We’re at the electric tipping point as electric stoves, vehicles, and construction equipment displace the fossil fuel guzzlers of the past. Yet, before a carbon-neutral future can truly take off, utilities and the electric grid need to innovate.

For the world to hit net-zero emissions targets by 2050, grid investments need to almost triple to $2.2 trillion by 2030, according to the International Energy Agency. More than a third of that needs to be spent expanding, modernizing, and digitalizing electricity networks. It’s a heavy lift to generate and transmit that much power, but the groundwork starts in 2021.

Hitachi ABB Power Grids spoke with its customers to learn what’s next in their renewable energy future. Across the board, in order to support electricity’s increasing role as the backbone of the global energy system, customers need to invest in five core technologies now. 

Energy Storage

Utilities are looking at the value-stacking benefits of energy storage in 2021, seeing it as a core component of powering our carbon-neutral future. Storage that can perform multiple energy services at the same time will help deliver new revenue streams while igniting the path toward electrification. Investments and adoption in battery storage will drive more breakthrough applications in areas such as the commercial and industrial sectors where the convergence of smart cities, electric vehicles, and energy autonomy is rapidly accelerating the path toward electrification.

Automation and Communications Systems

New residential and commercial use cases such as electrified transit systems and the ability to navigate grid complexities from renewable energy will need a strong communications system. Utilities are beginning to invest in automation and communications systems now to improve the reliability and efficiency of electricity networks. This technology can harmonize the entire electrical network, from generation and transmission all the way to distribution. Additionally, it enables remote monitoring and service for the grid, ensuring maximum uptime and safety, also making the industry more carbon-efficient. A strong communications system is also important for industrial power networks including railways, airports, and mining. These meet that goal.

Distributed Digital Operations

The COVID-19 pandemic forced utilities to create a flexible, distributed workforce. This unexpected development has paid off in more ways than one, including making workers more comfortable with digital technology. Over the next year, utilities plan to continue on this digital transformation with an increase in autonomous operations to enable a fully digitalized utility worker. This includes dispatching field crews from home, and leveraging augmented and virtual reality to be remotely “on-site” with customers.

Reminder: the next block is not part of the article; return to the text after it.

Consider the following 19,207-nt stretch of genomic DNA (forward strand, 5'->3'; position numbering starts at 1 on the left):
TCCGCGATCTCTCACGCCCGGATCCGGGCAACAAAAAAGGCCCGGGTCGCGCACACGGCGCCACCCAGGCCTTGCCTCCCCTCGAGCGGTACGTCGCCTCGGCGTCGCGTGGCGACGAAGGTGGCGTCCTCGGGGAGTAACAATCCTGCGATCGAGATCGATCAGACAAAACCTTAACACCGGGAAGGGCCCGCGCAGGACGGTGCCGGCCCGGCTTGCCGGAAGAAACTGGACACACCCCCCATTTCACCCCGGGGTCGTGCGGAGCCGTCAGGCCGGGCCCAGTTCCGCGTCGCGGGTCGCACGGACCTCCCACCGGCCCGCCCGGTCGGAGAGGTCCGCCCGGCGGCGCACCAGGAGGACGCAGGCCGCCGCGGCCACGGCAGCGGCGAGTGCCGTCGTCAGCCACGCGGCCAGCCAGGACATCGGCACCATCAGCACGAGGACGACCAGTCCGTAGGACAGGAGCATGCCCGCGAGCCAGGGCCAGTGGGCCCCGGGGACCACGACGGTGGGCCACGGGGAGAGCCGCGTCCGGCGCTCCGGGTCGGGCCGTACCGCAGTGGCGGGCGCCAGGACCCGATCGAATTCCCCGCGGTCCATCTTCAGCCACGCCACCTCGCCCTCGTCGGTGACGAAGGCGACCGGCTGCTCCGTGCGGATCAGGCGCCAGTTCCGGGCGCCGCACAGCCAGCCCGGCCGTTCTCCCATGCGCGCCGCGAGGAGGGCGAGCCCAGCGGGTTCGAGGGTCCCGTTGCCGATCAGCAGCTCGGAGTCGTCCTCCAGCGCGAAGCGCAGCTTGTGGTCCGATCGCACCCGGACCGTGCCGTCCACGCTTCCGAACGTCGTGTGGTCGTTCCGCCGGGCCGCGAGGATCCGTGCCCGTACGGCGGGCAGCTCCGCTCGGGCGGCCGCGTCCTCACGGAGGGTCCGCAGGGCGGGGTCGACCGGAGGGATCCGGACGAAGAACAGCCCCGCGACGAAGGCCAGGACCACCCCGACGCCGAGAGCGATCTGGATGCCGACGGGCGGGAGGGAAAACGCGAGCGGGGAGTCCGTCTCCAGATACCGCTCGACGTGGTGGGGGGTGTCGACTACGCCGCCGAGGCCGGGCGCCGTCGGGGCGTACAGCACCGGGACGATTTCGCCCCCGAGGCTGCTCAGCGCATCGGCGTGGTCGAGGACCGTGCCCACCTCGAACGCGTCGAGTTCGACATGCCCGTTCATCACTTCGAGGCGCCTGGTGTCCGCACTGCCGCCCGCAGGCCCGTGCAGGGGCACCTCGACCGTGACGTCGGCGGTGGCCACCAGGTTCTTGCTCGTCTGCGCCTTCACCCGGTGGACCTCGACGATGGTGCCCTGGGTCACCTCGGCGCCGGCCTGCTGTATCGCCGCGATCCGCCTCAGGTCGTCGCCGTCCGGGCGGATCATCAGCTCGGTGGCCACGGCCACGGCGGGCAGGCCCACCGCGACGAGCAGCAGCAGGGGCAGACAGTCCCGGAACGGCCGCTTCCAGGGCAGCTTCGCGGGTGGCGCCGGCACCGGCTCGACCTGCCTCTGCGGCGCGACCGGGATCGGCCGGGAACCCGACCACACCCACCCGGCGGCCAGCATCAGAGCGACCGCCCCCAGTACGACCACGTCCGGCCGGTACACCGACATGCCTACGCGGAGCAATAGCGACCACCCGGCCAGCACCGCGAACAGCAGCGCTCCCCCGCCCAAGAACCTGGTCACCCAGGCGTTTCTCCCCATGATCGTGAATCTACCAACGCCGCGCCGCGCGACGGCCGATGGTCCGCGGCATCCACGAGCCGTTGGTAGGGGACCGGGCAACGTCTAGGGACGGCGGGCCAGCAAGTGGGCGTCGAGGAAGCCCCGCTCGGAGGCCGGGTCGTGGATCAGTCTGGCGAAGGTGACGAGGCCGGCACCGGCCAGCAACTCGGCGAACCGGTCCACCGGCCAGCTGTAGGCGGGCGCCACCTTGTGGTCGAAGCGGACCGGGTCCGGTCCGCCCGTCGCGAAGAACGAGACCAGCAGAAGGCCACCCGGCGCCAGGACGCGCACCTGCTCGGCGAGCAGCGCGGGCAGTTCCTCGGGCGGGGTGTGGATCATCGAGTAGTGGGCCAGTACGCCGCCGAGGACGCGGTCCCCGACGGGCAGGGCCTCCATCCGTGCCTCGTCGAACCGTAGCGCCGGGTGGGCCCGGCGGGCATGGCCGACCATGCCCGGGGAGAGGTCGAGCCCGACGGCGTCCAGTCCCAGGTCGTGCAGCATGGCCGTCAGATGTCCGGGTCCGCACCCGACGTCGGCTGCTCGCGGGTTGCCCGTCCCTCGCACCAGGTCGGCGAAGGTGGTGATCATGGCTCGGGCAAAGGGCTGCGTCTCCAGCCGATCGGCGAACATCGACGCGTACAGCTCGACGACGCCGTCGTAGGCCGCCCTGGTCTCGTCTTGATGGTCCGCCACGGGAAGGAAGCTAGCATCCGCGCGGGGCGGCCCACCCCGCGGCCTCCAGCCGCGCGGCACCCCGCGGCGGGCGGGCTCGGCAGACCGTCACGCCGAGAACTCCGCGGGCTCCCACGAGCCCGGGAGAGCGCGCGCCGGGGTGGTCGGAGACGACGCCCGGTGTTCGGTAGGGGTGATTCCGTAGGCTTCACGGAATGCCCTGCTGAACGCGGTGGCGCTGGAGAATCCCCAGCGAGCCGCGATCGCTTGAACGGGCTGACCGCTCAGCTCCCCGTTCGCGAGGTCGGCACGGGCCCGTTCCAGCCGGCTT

Next-Gen Video Analytics

A wave of new video algorithms and analysis this year came at just the right time. Utilities needed to make routine asset management, damage assessment, and documentation quicker, safer, and with fewer boots on the ground. Given the success of pilot drone programs over the past year, utilities are looking to improve their return on investment in 2021 by adding a layer of video analysis while expanding the pilot programs as states re-implement restrictions on social distancing. This video and drone infrastructure will help utilities better track and manage the influx of assets they’ll see, keeping up with the increase in electricity use expected over the next few years.

Real-Time Grid Analytics

Digital transformation, driven initially by the pandemic, will top many lists in 2021. Yet, the focus will be on software that crunches existing data sources with artificial intelligence and machine learning to determine exactly what is happening on the grid in real-time. Instead of siloed solutions, the sector wants to adopt a single solution that connects disparate data sources and offers full network control. The ultimate platform will combine workforce details, weather patterns, power generation trends, battery insights, and more. It will help utilities address the many challenges climate change is forcing upon us as well as prepare for our carbon-neutral future, driven by electrification.

We anticipate electricity use will soon return to pre-pandemic levels, bringing with it an influx of electric use unlike any that’s been seen before. Smart utilities are placing these five technologies first in 2021, positioning themselves for the aggressive clean-energy and decarbonization goals both policy and public opinion have set.

Bryan Friehauf is executive vice president and general manager of Enterprise Software Solutions; Claus Vetter is group senior vice president and head of Automation and Communication Products, Systems, and Services; Dave Goddard is head of Digitalization; and Maxine Ghavi is senior vice president and head of Grid Edge Solutions—all with Hitachi ABB Power Grids.